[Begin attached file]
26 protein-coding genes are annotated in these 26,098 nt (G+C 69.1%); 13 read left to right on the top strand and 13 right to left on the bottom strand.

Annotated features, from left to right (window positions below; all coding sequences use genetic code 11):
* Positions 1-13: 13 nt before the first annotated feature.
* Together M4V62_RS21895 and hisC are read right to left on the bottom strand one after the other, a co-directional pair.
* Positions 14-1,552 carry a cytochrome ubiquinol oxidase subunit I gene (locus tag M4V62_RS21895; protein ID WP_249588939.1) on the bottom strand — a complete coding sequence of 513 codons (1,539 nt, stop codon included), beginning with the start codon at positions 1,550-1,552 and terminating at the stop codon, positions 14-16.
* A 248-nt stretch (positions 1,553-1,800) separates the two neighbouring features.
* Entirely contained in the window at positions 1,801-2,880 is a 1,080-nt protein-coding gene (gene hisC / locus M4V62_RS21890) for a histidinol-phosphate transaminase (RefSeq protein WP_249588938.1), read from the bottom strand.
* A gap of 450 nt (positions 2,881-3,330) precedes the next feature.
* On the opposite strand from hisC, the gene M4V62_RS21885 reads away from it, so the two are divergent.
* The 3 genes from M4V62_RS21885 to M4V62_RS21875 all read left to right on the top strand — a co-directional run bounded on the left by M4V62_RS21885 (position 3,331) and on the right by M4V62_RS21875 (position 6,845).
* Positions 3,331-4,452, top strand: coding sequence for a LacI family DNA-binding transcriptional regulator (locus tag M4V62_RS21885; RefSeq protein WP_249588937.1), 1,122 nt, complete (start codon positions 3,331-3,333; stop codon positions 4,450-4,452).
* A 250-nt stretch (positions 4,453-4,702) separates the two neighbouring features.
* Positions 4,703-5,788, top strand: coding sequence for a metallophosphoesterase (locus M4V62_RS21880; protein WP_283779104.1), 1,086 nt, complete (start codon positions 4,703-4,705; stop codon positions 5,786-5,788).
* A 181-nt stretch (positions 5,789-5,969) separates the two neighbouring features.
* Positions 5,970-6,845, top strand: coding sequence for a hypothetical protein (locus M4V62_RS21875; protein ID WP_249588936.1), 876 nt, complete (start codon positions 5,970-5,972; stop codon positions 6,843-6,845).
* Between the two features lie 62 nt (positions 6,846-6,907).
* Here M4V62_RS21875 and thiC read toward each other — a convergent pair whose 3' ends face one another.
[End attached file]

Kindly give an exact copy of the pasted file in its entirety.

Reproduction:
26 protein-coding genes are annotated in these 26,098 nt (G+C 69.1%); 13 read left to right on the top strand and 13 right to left on the bottom strand.

Annotated features, from left to right (window positions below; all coding sequences use genetic code 11):
* Positions 1-13: 13 nt before the first annotated feature.
* Together M4V62_RS21895 and hisC are read right to left on the bottom strand one after the other, a co-directional pair.
* Positions 14-1,552 carry a cytochrome ubiquinol oxidase subunit I gene (locus tag M4V62_RS21895; protein ID WP_249588939.1) on the bottom strand — a complete coding sequence of 513 codons (1,539 nt, stop codon included), beginning with the start codon at positions 1,550-1,552 and terminating at the stop codon, positions 14-16.
* A 248-nt stretch (positions 1,553-1,800) separates the two neighbouring features.
* Entirely contained in the window at positions 1,801-2,880 is a 1,080-nt protein-coding gene (gene hisC / locus M4V62_RS21890) for a histidinol-phosphate transaminase (RefSeq protein WP_249588938.1), read from the bottom strand.
* A gap of 450 nt (positions 2,881-3,330) precedes the next feature.
* On the opposite strand from hisC, the gene M4V62_RS21885 reads away from it, so the two are divergent.
* The 3 genes from M4V62_RS21885 to M4V62_RS21875 all read left to right on the top strand — a co-directional run bounded on the left by M4V62_RS21885 (position 3,331) and on the right by M4V62_RS21875 (position 6,845).
* Positions 3,331-4,452, top strand: coding sequence for a LacI family DNA-binding transcriptional regulator (locus tag M4V62_RS21885; RefSeq protein WP_249588937.1), 1,122 nt, complete (start codon positions 3,331-3,333; stop codon positions 4,450-4,452).
* A 250-nt stretch (positions 4,453-4,702) separates the two neighbouring features.
* Positions 4,703-5,788, top strand: coding sequence for a metallophosphoesterase (locus M4V62_RS21880; protein WP_283779104.1), 1,086 nt, complete (start codon positions 4,703-4,705; stop codon positions 5,786-5,788).
* A 181-nt stretch (positions 5,789-5,969) separates the two neighbouring features.
* Positions 5,970-6,845, top strand: coding sequence for a hypothetical protein (locus M4V62_RS21875; protein ID WP_249588936.1), 876 nt, complete (start codon positions 5,970-5,972; stop codon positions 6,843-6,845).
* Between the two features lie 62 nt (positions 6,846-6,907).
* Here M4V62_RS21875 and thiC read toward each other — a convergent pair whose 3' ends face one another.